Painting of François Rabelais.

François Rabelais

(1494 - 1553)

Interested in classically oriented humanism, François Rabelais grew disaffected by monastic life in 1524 after his and a friend’s Greek books were seized by superiors. He joined the medical faculty at the University of Montpellier in 1530 and two years later published—under the anagrammatic pseudonym Alcofribas Nasier—the first of his four books that would be collected as Gargantua and Pantagruel. At least two of the books were condemned for heresy by the Sorbonne. The word “Rabelaisian” first appeared in English in a preface to the works of novelist Laurence Sterne: “He decently lived a becoming ornament of the Church, till his Rabelaisian spirit…immersed him into the gaieties and frivolities of the world.”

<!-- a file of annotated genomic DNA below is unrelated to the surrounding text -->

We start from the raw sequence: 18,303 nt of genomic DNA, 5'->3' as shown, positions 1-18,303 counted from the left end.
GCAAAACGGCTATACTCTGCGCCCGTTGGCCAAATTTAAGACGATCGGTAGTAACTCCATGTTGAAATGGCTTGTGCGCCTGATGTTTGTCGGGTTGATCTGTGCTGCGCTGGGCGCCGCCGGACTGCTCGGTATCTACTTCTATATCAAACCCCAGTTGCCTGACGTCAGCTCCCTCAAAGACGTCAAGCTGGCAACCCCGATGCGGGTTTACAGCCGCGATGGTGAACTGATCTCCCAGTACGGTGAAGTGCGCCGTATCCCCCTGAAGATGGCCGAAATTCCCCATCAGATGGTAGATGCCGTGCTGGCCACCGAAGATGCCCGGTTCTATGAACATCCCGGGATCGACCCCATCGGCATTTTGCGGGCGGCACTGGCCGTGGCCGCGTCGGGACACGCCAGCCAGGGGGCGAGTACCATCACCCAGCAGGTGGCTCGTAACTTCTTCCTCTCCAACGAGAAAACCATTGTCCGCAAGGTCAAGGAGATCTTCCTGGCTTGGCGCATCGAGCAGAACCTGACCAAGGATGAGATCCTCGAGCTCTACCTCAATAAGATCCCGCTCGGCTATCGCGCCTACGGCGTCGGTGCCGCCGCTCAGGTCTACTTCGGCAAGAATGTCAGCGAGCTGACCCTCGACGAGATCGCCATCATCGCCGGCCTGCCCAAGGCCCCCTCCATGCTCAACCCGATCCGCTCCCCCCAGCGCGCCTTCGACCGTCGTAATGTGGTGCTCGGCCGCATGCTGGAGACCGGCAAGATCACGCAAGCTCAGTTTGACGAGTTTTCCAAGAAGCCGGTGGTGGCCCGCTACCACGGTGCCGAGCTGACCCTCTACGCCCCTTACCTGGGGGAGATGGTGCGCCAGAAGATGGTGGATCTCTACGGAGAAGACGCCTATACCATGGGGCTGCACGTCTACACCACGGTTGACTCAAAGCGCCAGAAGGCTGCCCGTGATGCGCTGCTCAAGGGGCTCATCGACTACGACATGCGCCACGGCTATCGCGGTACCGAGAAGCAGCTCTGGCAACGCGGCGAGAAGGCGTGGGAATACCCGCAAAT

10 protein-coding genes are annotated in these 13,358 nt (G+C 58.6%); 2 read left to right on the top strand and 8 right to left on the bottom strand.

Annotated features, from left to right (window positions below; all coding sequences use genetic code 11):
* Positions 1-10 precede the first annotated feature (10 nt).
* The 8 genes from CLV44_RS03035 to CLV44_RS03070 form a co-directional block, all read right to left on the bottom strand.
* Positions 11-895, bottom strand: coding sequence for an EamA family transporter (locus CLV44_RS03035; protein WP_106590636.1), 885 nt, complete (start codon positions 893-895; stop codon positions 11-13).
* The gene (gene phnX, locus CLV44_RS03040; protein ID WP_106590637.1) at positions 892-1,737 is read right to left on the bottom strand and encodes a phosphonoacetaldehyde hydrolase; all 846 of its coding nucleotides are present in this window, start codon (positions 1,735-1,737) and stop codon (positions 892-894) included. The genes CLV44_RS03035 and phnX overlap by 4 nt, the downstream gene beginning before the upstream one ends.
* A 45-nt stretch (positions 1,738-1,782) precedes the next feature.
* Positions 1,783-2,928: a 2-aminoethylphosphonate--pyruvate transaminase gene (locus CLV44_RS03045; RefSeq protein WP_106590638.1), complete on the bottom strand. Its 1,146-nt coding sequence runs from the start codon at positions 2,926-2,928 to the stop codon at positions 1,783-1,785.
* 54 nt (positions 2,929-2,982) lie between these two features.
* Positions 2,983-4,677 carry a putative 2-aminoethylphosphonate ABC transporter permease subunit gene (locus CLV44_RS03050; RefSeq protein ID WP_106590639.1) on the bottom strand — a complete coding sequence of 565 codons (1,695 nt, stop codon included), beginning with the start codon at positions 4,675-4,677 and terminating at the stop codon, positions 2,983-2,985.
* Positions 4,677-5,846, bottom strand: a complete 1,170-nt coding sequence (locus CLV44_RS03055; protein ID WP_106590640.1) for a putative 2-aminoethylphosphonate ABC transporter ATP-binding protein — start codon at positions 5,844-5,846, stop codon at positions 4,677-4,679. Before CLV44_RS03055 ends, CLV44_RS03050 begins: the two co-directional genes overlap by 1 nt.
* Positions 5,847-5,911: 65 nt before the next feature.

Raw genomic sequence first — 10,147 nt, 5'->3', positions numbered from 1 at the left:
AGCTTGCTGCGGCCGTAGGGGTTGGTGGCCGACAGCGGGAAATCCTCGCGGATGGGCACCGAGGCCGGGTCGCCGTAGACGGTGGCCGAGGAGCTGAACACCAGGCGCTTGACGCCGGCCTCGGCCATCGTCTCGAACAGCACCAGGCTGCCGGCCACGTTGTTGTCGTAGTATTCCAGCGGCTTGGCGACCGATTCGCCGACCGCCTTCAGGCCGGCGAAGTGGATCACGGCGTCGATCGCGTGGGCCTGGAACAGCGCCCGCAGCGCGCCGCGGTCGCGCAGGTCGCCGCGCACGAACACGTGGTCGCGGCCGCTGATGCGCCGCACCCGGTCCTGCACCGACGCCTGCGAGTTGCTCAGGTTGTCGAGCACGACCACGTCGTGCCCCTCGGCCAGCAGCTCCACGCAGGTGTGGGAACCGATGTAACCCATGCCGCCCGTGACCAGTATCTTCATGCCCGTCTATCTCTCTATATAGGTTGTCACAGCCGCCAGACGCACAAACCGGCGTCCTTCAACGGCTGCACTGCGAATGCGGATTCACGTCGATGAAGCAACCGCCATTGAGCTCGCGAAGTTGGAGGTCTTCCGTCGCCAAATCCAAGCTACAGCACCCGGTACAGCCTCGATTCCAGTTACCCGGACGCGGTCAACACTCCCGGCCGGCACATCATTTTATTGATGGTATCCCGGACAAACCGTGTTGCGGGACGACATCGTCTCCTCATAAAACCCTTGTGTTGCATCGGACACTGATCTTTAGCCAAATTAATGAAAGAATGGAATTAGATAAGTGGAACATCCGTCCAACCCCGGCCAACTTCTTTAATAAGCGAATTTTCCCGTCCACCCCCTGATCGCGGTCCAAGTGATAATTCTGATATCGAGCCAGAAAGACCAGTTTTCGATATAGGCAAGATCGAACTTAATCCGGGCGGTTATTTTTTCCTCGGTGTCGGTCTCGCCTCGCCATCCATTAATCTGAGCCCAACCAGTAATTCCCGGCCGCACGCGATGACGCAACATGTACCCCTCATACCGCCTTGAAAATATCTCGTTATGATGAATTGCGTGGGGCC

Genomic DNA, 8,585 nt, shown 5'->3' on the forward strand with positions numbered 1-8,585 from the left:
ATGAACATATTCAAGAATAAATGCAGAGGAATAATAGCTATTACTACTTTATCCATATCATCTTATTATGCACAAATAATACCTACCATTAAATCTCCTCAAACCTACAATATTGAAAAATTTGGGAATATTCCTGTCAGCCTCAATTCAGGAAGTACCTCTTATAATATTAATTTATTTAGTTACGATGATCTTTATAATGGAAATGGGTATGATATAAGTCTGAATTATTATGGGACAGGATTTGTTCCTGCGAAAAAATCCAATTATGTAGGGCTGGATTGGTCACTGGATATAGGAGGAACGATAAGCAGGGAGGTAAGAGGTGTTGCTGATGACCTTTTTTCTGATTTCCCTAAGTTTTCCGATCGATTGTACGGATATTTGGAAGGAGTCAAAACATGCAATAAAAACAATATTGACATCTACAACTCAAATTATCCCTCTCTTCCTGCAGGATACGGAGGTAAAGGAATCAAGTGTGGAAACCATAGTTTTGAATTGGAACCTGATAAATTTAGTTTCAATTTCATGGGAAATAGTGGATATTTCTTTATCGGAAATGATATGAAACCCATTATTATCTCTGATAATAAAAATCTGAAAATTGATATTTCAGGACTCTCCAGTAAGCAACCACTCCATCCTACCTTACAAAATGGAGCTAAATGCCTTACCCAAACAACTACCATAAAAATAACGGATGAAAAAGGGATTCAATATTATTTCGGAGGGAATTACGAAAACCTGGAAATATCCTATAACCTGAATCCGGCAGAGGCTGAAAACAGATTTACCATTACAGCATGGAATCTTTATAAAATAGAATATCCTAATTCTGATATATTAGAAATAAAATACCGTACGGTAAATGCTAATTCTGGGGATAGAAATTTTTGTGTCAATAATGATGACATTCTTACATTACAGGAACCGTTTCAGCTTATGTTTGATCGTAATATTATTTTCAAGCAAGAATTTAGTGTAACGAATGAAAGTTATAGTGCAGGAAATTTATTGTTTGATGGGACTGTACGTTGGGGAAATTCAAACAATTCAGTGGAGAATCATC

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What harm is there in getting knowledge and learning, were it from a sot, a pot, a fool, a winter mitten, or an old slipper? 

—François Rabelais, 1533

Keep running after a dog, and he will never bite you.

—François Rabelais, 1535

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